One of the most shocking effects of the COVID-19 pandemic has nothing to do with infection or health. School closures have hurt the education of about 1.6 billion children around the world.
Two years into the pandemic, schools in all countries were completely closed for more than 4.5 months on average. According to the United Nations cultural body UNESCO, one in 10 countries had closed schools for more than nine months, and millions of children around the world had not returned at all. Data is still coming in, but it’s beginning to confirm what everyone feared: that the children facing the greatest learning disabilities are the ones who are poor or otherwise disadvantaged. And it is well known that learning losses leave lifelong scars, likely leading to missed opportunities and lower incomes for decades to come.
Many nations want to minimize these losses, but returning schools to normal operations would be a mistake. Instead, they should seize this moment to improve teaching and education systems based on research. As a feature published today highlights, researchers have accumulated extensive evidence, including randomized controlled trials, pointing to cost-effective ways to improve school attendance and learning in both low- and high-income countries. These strategies range from providing information to parents and children about the long-term benefits of education, to helping children understand what they read, involving parents in parenting, providing meaningful feedback on their work, and supporting students in planning and evaluating their own learning.
Too often, such research is overlooked by educators and ignored by policymakers who mistakenly believe they know what works best. But applying evidence-based knowledge to classrooms around the world would help children recover from the educational damage caused by the pandemic. It would also strengthen entire education systems, many of which were failing children long before the outbreak of COVID-19. Many children are denied an education because of conflict, poverty or politics, including crises such as the war in Ukraine and the Taliban’s decision to exclude many girls from school in Afghanistan.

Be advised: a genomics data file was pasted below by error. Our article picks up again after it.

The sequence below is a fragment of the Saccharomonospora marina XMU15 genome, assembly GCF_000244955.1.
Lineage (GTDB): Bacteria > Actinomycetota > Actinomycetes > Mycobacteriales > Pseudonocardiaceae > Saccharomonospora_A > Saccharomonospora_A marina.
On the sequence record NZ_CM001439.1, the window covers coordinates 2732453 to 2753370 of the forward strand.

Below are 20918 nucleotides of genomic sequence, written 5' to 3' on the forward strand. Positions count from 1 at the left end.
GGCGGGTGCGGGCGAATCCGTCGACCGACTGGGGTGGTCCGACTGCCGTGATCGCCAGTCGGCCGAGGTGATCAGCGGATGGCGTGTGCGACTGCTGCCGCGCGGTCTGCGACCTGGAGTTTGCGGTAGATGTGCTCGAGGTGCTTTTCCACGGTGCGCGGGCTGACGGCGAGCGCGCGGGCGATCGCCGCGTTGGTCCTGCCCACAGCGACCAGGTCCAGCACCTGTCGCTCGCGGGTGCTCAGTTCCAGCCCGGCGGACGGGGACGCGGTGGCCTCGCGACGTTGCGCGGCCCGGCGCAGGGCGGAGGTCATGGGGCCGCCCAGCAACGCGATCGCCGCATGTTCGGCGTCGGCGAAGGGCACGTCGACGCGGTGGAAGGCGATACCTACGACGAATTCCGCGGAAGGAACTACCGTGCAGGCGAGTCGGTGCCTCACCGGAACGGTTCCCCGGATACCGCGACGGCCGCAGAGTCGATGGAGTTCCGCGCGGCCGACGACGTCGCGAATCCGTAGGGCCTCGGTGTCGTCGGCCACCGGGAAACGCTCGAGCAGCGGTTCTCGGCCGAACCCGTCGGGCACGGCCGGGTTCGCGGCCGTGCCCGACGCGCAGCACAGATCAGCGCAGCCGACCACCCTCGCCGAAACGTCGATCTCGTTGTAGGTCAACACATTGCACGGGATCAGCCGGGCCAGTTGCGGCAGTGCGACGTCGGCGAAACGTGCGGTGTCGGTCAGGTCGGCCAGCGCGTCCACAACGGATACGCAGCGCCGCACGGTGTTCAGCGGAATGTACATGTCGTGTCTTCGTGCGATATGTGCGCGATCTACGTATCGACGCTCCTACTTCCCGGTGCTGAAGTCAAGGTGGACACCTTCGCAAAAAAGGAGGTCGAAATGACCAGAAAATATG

Advocates of evidence-based education need to be realistic about the limitations of research. A major challenge is the huge variation in classrooms and schools within countries and around the world. A tutoring program that has proven effective at one school may not work at another if the children’s ages, learning styles, or home environments differ, or if it is implemented in a different way. Educational research usually serves as a guide — but it’s no guarantee that something will work for a particular classroom or child, or when extended to a nation. Therefore, it is invaluable for teachers to fully engage in research and the application of the results.
A bigger problem is that educational research is largely decoupled from practice: most educational researchers don’t teach; Most teachers don’t learn much about or participate in research. (Contrast this with medicine, where practitioners—physicians—generally learn about research when they educate themselves and consult evidence-based guidelines when they practice, and possibly do research themselves.) However, this is not the same everywhere. Research into teaching effectiveness is an integral part of teachers’ professional development in countries like China and Japan. Other nations should learn from this approach.
In addition, there is a growing body of evidence showing how best to bring research insights into the classroom. A top-down approach that imposes new methods on educators is generally unsuccessful. A better way, argues Rukmini Banerji, who runs Pratham, an educational NGO in New Delhi, is to encourage teachers and students to try evidence-based approaches for themselves.
Learn from disruptions
In some cases, the disruption caused by COVID-19 has led to new ways of thinking and working in education – difficult as these changes have been. Schools invented ways to deliver lessons digitally, teachers became more involved in children’s social and emotional health, and parents became more involved in what their children were learning at home. Unfortunately, the impact of these innovations has not been well studied because they happened so quickly. Researchers and schools should make the most of the data they can collect and, if possible, collect more so they can hold on to innovations that have worked – both to help children now and to strengthen education overall.
It’s also important to track cohorts of children to uncover the lasting effects of dropping out of school, as well as other consequences of the pandemic. And where innovations and catch-up programs exist, their impact should be measured with rigorous research so that data will be available the next time learning is turned on its head.
Some have suggested children may be able to recover quickly from COVID-related school closures by taking a learning spurt. A more realistic view is that the better off children will recover the fastest and the pandemic will deepen existing deep inequalities in education. Therefore, any effort to help children today – and to build the education systems of tomorrow – must first focus on the most marginalized and disadvantaged children.